David Salner 

Forest Fire, Viewed from the Kanawha Valley 

Above a roofline of wires and gnarled shingles,
a faint yellow dawn. I lounge on my porch
over coffee, in a slum on the West Side
of a capital city with a gold-leaf cupola.

All night long, brush exploded in darkness, fire circled hills
in nervous flares. Small wild animals—​​
coyotes, squirrels—scurried for swamps,
for muddy traces and ancient runs.

Down here, ash settles on windshields, a powder from which
the last trace of weight, the last wet
burden of life has been burnt—and a mustard light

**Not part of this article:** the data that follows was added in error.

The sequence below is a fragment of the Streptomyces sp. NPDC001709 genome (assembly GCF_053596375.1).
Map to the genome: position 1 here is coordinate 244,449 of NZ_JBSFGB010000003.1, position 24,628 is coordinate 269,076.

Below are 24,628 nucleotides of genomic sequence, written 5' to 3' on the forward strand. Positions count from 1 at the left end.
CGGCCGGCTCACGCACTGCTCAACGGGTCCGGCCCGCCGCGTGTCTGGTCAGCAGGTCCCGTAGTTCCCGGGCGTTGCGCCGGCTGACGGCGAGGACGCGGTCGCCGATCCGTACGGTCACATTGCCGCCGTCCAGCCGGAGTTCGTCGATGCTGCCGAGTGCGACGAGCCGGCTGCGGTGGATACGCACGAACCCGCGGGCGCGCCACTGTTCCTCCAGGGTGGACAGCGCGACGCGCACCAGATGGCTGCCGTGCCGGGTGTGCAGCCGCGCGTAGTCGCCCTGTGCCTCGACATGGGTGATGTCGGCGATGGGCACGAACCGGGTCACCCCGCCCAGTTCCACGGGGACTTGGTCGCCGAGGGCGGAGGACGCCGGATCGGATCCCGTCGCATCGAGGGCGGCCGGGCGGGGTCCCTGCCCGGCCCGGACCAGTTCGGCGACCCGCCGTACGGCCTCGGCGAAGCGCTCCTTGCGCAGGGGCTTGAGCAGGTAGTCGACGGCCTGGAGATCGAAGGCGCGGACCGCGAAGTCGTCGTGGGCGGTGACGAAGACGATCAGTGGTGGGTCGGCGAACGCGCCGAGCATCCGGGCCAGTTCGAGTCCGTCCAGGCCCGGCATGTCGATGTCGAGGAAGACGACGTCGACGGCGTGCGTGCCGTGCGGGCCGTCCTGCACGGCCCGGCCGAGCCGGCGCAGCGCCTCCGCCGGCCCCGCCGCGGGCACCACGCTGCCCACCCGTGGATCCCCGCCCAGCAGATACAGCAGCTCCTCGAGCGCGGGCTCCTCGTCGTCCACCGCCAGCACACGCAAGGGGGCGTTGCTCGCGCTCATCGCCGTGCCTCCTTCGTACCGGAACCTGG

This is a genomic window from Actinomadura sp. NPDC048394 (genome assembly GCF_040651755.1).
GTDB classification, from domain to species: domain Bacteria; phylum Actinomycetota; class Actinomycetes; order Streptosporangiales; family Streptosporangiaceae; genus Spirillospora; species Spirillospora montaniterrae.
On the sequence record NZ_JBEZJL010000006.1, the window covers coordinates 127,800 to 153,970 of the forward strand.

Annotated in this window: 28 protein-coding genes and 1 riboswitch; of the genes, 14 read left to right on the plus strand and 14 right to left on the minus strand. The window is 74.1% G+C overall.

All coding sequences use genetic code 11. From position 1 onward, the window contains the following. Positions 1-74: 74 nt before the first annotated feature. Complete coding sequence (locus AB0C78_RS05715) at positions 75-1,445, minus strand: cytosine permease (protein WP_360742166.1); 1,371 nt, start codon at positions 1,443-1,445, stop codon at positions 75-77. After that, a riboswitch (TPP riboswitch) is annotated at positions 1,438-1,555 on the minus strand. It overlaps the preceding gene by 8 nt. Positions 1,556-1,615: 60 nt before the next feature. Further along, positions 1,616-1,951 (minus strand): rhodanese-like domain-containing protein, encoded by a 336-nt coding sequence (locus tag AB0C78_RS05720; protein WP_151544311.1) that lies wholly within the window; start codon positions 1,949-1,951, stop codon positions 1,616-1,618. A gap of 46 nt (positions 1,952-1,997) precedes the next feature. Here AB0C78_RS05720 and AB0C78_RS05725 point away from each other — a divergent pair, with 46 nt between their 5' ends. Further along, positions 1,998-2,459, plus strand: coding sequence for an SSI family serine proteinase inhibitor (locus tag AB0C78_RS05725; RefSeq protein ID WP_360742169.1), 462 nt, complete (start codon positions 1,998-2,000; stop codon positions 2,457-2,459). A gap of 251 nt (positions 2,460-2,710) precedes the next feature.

scours shadows from the bruise-blue

depths of the night. I lower my cup to the floorboards,
the scabbed layers of paint, grab lunch, pull
the door softly, listen for the latch, the dull
metal syllable in the wide morning silence.

Drive west from my alley into the mist lifting slowly,
like a shawl from the silty